• A Historical Collection from Official Records, Files, &c., of the Part Sustained by Connecticut, During the War of the Revolution: With an Appendix, Containing Important Letters, Depositions, &c., Written During the War Royal Ralph Hinman
    • Historic Barnes of Connecticut
    • Beardsley Genealogy The Family Of William Beardsley One Of The First Settlers Of Stratford Connecticut By Nellie Beardsley Holt
    • Tryon’s Danbury Raid from Walking the Berkshires
    • Connecticut Historical Society Recruits Photo
    • The American Heritage Book of the American Revolution
    • Don Higginbotham, The War of American Independence
    • Joseph Hoyt, The Connecticut Story
    • Old Cemetery Records Town of Redding Conn
    • Early Connecticut Marriages as Found on Ancient Church Records Prior to 1800 Frederic William Bailey
    • Historical Register of Officers of the Continental Army During the War of the Revolution, April, 1775, to December, 1783 Francis Bernard Heitman Genealogical Publishing Com, 1982
    • Charles Burr Todd, The History of Redding, Connecticut
    • Albert Van Dusen, Connecticut
    • Glory, Passion, and Principle: The Story of Eight Remarkable Women at the Core of the American Revolution Melissa Lukeman Bohrer
    • Christopher Ward, The War of the Revolution
    • The Women of the American Revolution, Volume 2 Elizabeth Fries Ellet
    • The Ancestry of Lorenzo Ackley & His Wife Emma Arabella Bosworth Donald Lines Jacobus
    • The Real Redding Ridge-CONN American Revolution Power Point Presentation
    • Women Heroes of the American Revolution: 20 Stories of Espionage, Sabotage, Defiance, and Rescue. Susan Casey 2015
    • Revolutionary War Raids & Skirmishes in 1777


General Richard Stoddert Ewell


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Lieutenant General Richard S. Ewell; oil on canvas by John P. Walker (1855-1932). Virginia Historical Society, Richmond, Virginia. He was AKA “Old Bald Head”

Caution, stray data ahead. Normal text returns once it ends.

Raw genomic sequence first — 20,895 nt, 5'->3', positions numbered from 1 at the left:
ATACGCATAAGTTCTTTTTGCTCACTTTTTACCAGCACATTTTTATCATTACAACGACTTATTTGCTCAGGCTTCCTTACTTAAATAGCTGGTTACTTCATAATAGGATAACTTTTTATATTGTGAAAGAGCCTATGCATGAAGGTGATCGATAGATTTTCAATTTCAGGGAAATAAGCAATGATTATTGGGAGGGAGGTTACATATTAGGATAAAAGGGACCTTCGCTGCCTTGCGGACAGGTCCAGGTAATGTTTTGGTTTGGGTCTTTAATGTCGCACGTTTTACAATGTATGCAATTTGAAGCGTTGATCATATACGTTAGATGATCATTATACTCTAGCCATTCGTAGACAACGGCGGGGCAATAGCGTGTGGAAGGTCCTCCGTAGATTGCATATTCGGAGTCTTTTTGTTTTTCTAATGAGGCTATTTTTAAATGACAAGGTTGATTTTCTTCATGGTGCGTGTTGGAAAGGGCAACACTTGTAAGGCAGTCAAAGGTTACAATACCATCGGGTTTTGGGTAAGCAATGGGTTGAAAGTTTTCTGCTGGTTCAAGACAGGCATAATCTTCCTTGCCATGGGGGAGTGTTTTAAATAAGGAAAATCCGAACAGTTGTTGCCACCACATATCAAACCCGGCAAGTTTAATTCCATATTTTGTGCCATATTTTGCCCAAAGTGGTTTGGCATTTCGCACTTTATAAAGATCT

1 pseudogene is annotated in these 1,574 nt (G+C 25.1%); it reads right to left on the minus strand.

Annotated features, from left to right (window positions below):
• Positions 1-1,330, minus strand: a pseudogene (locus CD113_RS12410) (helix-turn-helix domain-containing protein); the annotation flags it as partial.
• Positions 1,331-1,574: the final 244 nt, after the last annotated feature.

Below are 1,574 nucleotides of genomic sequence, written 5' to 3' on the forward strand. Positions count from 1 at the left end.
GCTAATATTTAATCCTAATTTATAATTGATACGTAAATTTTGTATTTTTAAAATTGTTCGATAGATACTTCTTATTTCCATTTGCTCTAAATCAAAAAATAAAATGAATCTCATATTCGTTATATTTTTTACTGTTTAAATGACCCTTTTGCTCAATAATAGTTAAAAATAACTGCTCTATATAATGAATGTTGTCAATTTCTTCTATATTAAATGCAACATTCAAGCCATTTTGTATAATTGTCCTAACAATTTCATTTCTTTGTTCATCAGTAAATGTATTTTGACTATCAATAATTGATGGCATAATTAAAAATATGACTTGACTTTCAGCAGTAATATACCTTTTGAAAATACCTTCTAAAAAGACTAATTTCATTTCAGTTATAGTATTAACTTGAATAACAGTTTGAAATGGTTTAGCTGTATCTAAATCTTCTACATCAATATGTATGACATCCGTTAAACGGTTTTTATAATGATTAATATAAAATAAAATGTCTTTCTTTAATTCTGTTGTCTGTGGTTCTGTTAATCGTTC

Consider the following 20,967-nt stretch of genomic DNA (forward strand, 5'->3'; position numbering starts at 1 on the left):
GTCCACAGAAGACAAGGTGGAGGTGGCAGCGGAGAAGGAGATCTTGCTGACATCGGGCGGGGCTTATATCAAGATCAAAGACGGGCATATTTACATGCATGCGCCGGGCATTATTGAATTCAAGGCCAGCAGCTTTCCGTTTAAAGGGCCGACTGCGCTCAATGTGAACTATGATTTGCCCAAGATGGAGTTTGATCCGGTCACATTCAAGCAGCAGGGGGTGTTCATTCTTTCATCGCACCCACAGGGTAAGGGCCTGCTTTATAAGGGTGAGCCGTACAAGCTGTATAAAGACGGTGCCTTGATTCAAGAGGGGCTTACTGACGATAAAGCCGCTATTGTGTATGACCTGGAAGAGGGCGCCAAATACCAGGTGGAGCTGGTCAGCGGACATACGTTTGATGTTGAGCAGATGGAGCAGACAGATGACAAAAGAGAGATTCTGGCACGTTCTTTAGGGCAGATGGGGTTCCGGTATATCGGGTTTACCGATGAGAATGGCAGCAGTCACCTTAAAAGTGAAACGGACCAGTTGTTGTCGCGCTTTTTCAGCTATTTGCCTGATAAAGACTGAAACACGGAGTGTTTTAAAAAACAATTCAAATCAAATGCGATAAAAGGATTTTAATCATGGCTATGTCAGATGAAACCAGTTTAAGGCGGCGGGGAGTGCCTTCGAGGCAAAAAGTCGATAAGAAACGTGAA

Richard Ewell (1817-1872) son of  Dr. Thomas Bealle Ewell and Elizabeth Stoddert (both descended from early Maryland settlers). Richard Ewell married Lyzinka McKay Campbell (1820-1872), widow of James Percy Brown, daughter of George Washington Campbell and Harriett Stoddert. George Washington Campbell was a U.S. senator, secretary of the treasury, ambassador to Russia, and U.S. district court judge of Tennessee. He was born in Scotland, the son of physician Archibald Campbell and Elizabeth Mackay, and migrated with his family to Mecklenburg County, North Carolina, in 1772. He married Harriet Stoddert, sister of Elizabeth Stoddert, Richard’s mother. Daughters of  (1st Secretary of the Navy) and Rebecca Lowndes, daughter of Christopher Lowndes and Elizabeth Tasker, Hon. Benjamin Tasker and Ann Bladden.  Article Below from Boston Globe May 28 1915



History of the Ewell’s as recorded in Makers of America: Biographies of Leading Men of Thought and Action, the Men who Constitute the Bone and Sinew of American Prosperity and Life, Volume 3  B.F. Johnson, 1917
Continue reading

Mary Baker Eddy, Founder of Christian Science Friendship with Amesbury’s Bagley sisters and Patriot Pedigrees


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Sisters Mary Fowler Bagley (1816-1854) & Sarah Osgood Bagley (1820-1905) Daguerreotype Longyear Museum .

Sarah Osgood Bagley was one of Mary Baker Glover Eddy‘s first students. She was known as a Magnetic Healer (note her death certificate listed Mental Healer).

In July 1868 Sarah Bagley and Mary Baker Eddy made a house call to Amesbury’s poet  John Greenleaf Whittier who had been suffering from various ailments–the main issue he complained of was incipient pulmonary consumption which Whittier noted, “If Jesus Christ was in Amesbury, he would have to have brass-lined lungs to live here.” The Pulpit and Press Volume 54.

Eddy spoke with him for some time, “in the line of Science,” and by the end of their conversation he seemed much improved. As she left, Whittier called to her and said, “I thank you, Mary, for your call; it has done me much good.” Reports received the following day he was spotted in the village and in much better health and spirits. See Mary Baker Eddy and John Greenleaf Whittier